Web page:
Modern life moves at the touch of a button, but the speed of financial transactions often cannot keep up. Electronic payments made with a debit or credit card or via a mobile app often appear instantaneous, but the recipient typically does not get the money for a day or more. And today’s consumers do not have one quick and convenient way to pay for things that is accepted by everyone, everywhere. A faster, universally accepted payments system would eliminate the wait that many consumers and businesses face before they can access their money, but it is not the answer to every issue—such as banks charging excessive overdraft fees—and it is unlikely to be available to those who do not have smartphones or bank accounts.
Americans increasingly make payments via multiple systems, such as paying bills electronically and using debit and credit cards and mobile apps to make purchases online and in stores. However, those transactions are generally processed only on business days, which exclude weekends and holidays, so funds often are not available for several days. Further, no single electronic payment option exists that all people and companies can use. As a result, most consumers still need to carry cash or checks, but these traditional payment methods come with problems of their own. Cash is particularly vulnerable to being lost or stolen, and although funds from checks can be available the next business day, they can take longer, depending on the amount of the check and whether it was deposited in person, at a branch, through an ATM, or with a bank app. Further, nearly a third of households receive income via check or money order, and if those are deposited on a Friday, the funds typically will not be usable until at least Monday, leaving customers who are short on cash at risk for expensive overdraft or check-cashing fees.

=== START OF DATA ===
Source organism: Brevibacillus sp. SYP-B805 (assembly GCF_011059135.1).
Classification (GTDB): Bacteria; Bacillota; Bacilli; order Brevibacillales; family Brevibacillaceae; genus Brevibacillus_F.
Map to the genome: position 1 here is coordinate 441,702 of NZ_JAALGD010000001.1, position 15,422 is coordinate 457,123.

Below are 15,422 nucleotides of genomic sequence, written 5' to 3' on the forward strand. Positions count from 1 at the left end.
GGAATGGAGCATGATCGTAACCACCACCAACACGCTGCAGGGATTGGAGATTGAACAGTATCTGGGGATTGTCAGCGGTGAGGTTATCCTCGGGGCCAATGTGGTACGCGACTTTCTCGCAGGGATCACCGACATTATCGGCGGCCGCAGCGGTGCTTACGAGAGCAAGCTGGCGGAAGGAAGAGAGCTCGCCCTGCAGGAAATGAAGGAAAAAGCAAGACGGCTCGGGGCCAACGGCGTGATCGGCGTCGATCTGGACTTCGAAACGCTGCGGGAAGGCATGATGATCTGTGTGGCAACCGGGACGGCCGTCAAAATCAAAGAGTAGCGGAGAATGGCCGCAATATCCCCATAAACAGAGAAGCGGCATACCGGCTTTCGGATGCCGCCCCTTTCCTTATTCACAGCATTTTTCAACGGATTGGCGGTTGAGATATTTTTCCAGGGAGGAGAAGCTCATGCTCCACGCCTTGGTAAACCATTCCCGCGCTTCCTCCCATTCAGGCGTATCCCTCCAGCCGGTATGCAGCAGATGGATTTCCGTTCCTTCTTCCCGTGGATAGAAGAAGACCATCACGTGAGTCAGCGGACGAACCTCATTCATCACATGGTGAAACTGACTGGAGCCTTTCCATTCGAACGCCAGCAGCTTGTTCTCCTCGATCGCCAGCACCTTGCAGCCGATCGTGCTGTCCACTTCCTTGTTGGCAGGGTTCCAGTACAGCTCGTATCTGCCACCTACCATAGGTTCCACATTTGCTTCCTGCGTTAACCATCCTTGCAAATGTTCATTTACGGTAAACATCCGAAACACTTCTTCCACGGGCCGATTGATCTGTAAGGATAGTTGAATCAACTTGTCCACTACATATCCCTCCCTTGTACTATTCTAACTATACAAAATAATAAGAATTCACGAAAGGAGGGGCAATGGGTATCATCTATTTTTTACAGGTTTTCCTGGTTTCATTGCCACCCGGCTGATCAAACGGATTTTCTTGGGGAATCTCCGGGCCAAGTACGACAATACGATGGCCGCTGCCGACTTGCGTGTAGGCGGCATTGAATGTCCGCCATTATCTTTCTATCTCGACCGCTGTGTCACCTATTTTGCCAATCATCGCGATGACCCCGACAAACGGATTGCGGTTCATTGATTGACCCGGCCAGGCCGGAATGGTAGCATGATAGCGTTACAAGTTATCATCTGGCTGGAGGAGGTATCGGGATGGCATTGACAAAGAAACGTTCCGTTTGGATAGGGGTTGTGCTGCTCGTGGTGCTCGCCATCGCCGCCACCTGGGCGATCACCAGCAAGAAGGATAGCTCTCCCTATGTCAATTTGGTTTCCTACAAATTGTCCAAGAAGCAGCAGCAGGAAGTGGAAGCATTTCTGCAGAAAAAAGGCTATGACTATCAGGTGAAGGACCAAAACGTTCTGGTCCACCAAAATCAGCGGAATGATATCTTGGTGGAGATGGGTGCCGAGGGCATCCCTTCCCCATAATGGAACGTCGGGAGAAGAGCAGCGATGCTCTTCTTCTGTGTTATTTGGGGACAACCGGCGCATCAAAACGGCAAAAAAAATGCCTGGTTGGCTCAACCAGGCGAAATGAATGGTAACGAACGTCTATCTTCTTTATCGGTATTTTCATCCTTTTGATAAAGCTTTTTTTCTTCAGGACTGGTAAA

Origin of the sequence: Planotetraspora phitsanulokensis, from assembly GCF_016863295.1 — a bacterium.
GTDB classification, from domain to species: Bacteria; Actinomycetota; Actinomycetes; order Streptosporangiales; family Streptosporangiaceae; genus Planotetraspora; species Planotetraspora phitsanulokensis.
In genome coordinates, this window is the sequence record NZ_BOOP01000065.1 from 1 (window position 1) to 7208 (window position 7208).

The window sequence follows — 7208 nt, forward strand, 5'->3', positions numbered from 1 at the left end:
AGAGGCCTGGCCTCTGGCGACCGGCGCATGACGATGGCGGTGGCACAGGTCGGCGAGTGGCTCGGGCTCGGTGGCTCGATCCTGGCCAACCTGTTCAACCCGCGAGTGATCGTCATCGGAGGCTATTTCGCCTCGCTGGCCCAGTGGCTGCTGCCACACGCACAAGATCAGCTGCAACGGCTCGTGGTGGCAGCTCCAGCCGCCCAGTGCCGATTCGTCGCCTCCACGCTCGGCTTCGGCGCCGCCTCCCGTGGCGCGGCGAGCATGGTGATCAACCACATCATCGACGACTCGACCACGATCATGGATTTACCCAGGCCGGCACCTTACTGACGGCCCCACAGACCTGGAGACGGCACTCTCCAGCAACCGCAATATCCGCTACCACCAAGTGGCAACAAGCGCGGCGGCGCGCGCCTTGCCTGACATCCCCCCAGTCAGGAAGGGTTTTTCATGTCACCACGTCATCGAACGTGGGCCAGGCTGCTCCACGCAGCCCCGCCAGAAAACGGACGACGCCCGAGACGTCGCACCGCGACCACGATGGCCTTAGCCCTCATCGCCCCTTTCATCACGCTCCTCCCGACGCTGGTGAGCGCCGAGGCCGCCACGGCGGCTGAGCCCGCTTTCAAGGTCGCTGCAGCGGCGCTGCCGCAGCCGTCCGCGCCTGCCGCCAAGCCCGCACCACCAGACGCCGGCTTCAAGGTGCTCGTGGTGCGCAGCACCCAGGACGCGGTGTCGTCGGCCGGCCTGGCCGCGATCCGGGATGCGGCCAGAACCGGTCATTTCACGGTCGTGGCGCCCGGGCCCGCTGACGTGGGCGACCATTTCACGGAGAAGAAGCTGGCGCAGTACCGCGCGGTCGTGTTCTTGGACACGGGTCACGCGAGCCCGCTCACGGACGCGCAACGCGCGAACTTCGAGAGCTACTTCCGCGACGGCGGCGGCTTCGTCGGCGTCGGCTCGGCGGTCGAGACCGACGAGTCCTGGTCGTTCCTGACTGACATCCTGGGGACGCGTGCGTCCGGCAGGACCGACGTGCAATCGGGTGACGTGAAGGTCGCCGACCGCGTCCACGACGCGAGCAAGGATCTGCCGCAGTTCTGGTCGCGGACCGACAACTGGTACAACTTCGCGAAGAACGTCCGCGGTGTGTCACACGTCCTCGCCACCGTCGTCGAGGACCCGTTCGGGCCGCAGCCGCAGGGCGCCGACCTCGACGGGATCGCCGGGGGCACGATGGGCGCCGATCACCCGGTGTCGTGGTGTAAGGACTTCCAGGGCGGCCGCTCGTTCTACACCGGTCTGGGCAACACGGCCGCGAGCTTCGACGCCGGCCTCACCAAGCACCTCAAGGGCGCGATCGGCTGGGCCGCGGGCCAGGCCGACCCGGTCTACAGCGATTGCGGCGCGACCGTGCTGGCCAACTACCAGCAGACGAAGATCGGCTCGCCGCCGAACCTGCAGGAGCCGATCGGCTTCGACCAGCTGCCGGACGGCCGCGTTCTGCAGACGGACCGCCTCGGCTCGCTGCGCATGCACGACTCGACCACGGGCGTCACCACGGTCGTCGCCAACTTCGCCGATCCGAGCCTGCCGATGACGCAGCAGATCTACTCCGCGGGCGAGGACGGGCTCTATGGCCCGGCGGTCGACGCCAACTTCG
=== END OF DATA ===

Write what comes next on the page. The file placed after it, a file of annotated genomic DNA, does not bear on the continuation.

To begin to address these issues, the Federal Reserve recently convened the Faster Payments Task Force, but the success of this effort will hinge on whether a new system can effectively resolve problems in the market and gain broad adoption by all stakeholders. Achieving these goals will require that consumers feel confident in and comfortable with a new system; that companies view uptake as valuable; and that the process is beneficial for all users. For example, widespread consumer use of today’s most common electronic transaction systems—card and Automated Clearing House networks—has driven most businesses to accept credit and debit payments to avoid losing customers. Faster payments will need similar acceptance by firms in order to flourish. At the same time, consumers will need to trust that the process is safe and secure and find it easy to use; if a smartphone is required—which is likely—adoption will be limited. Finally, to provide a meaningful improvement over today’s payment options, a faster system will need ubiquity of receipt—near-universal acceptance among businesses and financial institutions—to ensure that money sent can be quickly and dependably to all users.